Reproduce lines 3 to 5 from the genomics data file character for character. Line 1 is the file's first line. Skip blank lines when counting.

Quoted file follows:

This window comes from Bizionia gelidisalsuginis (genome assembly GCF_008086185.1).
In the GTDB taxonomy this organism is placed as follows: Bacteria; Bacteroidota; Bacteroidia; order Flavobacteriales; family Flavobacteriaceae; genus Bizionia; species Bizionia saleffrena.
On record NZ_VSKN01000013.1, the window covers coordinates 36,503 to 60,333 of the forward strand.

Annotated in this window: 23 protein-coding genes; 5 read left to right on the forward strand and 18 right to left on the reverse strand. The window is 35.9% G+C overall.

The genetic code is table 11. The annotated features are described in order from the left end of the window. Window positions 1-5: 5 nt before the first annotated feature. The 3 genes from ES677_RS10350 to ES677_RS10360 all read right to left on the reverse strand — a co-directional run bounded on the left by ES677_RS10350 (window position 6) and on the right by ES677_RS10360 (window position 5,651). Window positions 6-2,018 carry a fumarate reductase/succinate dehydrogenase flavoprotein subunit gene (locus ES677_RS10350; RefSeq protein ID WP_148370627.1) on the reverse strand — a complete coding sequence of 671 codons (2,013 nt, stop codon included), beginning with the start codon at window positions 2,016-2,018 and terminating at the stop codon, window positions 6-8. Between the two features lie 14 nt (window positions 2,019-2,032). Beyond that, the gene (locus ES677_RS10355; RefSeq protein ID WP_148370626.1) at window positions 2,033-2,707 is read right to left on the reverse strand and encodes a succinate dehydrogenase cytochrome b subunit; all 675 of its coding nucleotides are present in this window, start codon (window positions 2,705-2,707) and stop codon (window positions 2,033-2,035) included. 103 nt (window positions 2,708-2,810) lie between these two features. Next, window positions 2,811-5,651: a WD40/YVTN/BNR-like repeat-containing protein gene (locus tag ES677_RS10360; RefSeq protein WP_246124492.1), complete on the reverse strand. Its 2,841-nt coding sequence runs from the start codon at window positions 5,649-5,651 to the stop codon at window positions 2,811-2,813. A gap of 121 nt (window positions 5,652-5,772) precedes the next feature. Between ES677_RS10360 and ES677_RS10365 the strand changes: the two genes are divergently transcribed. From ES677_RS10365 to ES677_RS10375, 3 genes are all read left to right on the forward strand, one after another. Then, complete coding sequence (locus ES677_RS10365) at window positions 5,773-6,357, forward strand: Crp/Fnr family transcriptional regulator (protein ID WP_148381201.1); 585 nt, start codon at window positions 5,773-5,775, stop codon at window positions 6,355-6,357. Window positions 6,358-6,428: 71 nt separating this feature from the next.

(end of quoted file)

On record NZ_VSKN01000013.1, the window covers coordinates 36,503 to 60,333 of the forward strand.

Annotated in this window: 23 protein-coding genes; 5 read left to right on the forward strand and 18 right to left on the reverse strand. The window is 35.9% G+C overall.

The genetic code is table 11. The annotated features are described in order from the left end of the window. Window positions 1-5: 5 nt before the first annotated feature. The 3 genes from ES677_RS10350 to ES677_RS10360 all read right to left on the reverse strand — a co-directional run bounded on the left by ES677_RS10350 (window position 6) and on the right by ES677_RS10360 (window position 5,651). Window positions 6-2,018 carry a fumarate reductase/succinate dehydrogenase flavoprotein subunit gene (locus ES677_RS10350; RefSeq protein ID WP_148370627.1) on the reverse strand — a complete coding sequence of 671 codons (2,013 nt, stop codon included), beginning with the start codon at window positions 2,016-2,018 and terminating at the stop codon, window positions 6-8. Between the two features lie 14 nt (window positions 2,019-2,032). Beyond that, the gene (locus ES677_RS10355; RefSeq protein ID WP_148370626.1) at window positions 2,033-2,707 is read right to left on the reverse strand and encodes a succinate dehydrogenase cytochrome b subunit; all 675 of its coding nucleotides are present in this window, start codon (window positions 2,705-2,707) and stop codon (window positions 2,033-2,035) included. 103 nt (window positions 2,708-2,810) lie between these two features. Next, window positions 2,811-5,651: a WD40/YVTN/BNR-like repeat-containing protein gene (locus tag ES677_RS10360; RefSeq protein WP_246124492.1), complete on the reverse strand. Its 2,841-nt coding sequence runs from the start codon at window positions 5,649-5,651 to the stop codon at window positions 2,811-2,813. A gap of 121 nt (window positions 5,652-5,772) precedes the next feature. Between ES677_RS10360 and ES677_RS10365 the strand changes: the two genes are divergently transcribed. From ES677_RS10365 to ES677_RS10375, 3 genes are all read left to right on the forward strand, one after another. Then, complete coding sequence (locus ES677_RS10365) at window positions 5,773-6,357, forward strand: Crp/Fnr family transcriptional regulator (protein ID WP_148381201.1); 585 nt, start codon at window positions 5,773-5,775, stop codon at window positions 6,355-6,357. Window positions 6,358-6,428: 71 nt separating this feature from the next.